Heading to the coordinates Jeffries provided, Mr. C. instructs Richard to run ahead to check them out. This is ultimately nefarious – he correctly suspects Jeffries of setting a trap and needs a rube to spring it – but there’s something of Dale in the way he coaches the younger man. His voice is clear, concise and, chillingly, kind. Again, this is probably just playacting. He needs the kid to trust him, after all. Hearing those dissonant notes in Mr. C.’s voice, though, makes me remember the way Jeffries hit the “are” in “So you are Cooper,” and I feel off.

Later, dependable Dale and Diane are driving in the desert. Dale tells her to kiss him, explaining, “Once we cross, it could all be different.” Once they do make it across whatever cosmic boundary they’ve discovered, Dale seems distant. When they check into a roadside motel, he orders Diane to turn off the light in a flat voice. When he tells her to come to him, his voice is something more than flat. It’s cold. I heard Dale in Mr. C.’s instructions to Richard and now I hear Mr. C. in Dale’s commands to Diane. Now I feel even worse than off.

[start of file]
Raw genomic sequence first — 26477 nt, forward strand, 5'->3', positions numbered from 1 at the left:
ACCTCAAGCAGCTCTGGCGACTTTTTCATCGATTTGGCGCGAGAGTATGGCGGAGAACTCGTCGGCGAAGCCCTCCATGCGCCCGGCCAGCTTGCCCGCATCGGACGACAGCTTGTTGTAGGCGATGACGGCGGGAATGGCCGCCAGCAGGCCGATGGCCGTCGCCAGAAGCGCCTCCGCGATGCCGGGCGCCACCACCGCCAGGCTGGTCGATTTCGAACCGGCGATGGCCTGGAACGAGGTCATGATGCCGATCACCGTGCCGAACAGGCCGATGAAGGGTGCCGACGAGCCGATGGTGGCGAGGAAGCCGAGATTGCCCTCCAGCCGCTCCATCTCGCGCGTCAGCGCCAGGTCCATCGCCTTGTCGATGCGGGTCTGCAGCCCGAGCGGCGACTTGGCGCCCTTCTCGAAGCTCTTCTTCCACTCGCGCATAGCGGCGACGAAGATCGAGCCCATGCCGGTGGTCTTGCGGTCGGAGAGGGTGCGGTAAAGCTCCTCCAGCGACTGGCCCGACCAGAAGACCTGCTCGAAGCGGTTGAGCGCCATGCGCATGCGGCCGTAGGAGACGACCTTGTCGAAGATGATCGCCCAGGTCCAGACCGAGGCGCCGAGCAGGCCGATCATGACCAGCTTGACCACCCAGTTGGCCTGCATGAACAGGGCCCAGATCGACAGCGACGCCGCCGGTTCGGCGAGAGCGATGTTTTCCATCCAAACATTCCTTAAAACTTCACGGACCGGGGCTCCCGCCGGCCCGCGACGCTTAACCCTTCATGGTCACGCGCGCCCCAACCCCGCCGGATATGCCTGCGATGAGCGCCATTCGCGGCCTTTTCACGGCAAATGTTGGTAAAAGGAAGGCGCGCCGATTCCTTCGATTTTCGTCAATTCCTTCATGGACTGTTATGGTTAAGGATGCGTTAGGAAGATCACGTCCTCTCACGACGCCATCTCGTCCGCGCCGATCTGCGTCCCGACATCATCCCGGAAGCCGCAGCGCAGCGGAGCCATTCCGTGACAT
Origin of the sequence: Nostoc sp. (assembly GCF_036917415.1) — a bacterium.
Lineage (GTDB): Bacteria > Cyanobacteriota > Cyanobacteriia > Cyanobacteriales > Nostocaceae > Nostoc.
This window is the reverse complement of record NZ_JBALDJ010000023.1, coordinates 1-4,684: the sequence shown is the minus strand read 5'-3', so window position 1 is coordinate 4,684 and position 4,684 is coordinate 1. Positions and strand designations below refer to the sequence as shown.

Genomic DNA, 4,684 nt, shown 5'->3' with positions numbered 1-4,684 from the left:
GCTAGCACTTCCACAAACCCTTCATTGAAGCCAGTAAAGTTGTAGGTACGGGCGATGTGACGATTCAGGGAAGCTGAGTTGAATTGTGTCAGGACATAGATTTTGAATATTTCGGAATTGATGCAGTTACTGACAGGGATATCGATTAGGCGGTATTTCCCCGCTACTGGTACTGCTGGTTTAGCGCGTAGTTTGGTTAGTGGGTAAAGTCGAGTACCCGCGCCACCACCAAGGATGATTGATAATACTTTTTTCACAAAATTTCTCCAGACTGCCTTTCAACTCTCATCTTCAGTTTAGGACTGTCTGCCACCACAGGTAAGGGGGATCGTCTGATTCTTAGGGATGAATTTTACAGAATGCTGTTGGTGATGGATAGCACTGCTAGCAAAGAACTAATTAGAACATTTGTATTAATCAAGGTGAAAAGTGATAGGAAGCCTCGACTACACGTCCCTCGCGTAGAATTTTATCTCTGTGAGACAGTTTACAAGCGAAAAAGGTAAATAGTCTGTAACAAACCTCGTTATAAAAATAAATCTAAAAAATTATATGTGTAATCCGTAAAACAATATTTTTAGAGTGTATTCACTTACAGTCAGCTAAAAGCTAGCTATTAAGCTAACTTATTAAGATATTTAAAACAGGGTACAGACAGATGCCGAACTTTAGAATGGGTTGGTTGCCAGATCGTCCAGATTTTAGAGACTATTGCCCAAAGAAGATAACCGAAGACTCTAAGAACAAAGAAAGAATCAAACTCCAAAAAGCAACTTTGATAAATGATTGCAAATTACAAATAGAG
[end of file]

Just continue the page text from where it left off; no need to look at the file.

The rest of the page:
Diane isn’t exactly feeling on, either. They begin to make love (Dale Cooper fucks?!) and Dale’s face remains impassive. It’s too dark in the room to really see his eyes; they look black. Diane kisses him over and over again, searching for reciprocal warmth. He just stares. She touches his face, tender strokes turning into frantic pawing. She covers his eyes, his mouth. She tries to obscure his entire face. She cries.